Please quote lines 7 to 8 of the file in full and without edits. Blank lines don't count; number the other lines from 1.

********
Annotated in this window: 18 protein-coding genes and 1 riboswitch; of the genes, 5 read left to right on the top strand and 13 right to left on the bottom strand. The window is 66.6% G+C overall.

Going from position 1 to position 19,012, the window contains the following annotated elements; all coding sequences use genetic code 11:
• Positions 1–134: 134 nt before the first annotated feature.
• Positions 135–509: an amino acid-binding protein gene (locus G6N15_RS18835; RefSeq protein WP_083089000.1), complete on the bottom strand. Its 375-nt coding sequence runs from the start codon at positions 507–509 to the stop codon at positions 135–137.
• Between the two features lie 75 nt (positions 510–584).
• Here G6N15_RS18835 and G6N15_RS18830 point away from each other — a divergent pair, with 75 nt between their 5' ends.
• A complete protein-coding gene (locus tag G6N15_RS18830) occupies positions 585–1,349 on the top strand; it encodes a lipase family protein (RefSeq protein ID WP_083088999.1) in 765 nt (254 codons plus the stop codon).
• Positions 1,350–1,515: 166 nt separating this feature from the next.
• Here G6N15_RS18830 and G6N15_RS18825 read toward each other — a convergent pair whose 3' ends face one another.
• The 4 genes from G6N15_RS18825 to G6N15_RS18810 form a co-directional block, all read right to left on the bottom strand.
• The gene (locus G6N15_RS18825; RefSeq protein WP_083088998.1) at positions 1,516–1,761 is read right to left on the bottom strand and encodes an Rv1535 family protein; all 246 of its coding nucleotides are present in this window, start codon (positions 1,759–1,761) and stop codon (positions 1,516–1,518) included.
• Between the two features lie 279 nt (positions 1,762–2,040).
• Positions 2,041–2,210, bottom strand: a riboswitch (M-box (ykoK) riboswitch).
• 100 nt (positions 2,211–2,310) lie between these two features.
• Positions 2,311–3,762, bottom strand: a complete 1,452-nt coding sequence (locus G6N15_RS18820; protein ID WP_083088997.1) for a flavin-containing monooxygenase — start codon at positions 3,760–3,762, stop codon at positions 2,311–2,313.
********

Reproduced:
• A complete protein-coding gene (locus tag G6N15_RS18830) occupies positions 585–1,349 on the top strand; it encodes a lipase family protein (RefSeq protein ID WP_083088999.1) in 765 nt (254 codons plus the stop codon).
• Positions 1,350–1,515: 166 nt separating this feature from the next.